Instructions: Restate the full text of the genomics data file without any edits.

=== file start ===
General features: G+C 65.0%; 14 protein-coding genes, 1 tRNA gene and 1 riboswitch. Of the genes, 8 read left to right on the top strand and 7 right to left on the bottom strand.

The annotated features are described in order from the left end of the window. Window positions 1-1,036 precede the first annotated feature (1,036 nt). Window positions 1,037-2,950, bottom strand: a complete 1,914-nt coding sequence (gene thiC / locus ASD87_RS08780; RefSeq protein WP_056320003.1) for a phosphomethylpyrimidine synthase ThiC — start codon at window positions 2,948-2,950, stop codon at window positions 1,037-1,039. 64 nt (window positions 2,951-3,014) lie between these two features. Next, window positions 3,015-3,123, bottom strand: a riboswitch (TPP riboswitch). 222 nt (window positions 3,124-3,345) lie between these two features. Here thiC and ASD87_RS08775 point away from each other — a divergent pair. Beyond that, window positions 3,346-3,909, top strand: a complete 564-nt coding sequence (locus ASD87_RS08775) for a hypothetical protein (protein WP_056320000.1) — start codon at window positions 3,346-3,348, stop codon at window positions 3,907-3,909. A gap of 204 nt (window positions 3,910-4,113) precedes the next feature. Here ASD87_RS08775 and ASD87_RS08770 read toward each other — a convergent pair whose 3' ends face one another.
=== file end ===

General features: G+C 65.0%; 14 protein-coding genes, 1 tRNA gene and 1 riboswitch. Of the genes, 8 read left to right on the top strand and 7 right to left on the bottom strand.

The annotated features are described in order from the left end of the window. Window positions 1-1,036 precede the first annotated feature (1,036 nt). Window positions 1,037-2,950, bottom strand: a complete 1,914-nt coding sequence (gene thiC / locus ASD87_RS08780; RefSeq protein WP_056320003.1) for a phosphomethylpyrimidine synthase ThiC — start codon at window positions 2,948-2,950, stop codon at window positions 1,037-1,039. 64 nt (window positions 2,951-3,014) lie between these two features. Next, window positions 3,015-3,123, bottom strand: a riboswitch (TPP riboswitch). 222 nt (window positions 3,124-3,345) lie between these two features. Here thiC and ASD87_RS08775 point away from each other — a divergent pair. Beyond that, window positions 3,346-3,909, top strand: a complete 564-nt coding sequence (locus ASD87_RS08775) for a hypothetical protein (protein WP_056320000.1) — start codon at window positions 3,346-3,348, stop codon at window positions 3,907-3,909. A gap of 204 nt (window positions 3,910-4,113) precedes the next feature. Here ASD87_RS08775 and ASD87_RS08770 read toward each other — a convergent pair whose 3' ends face one another.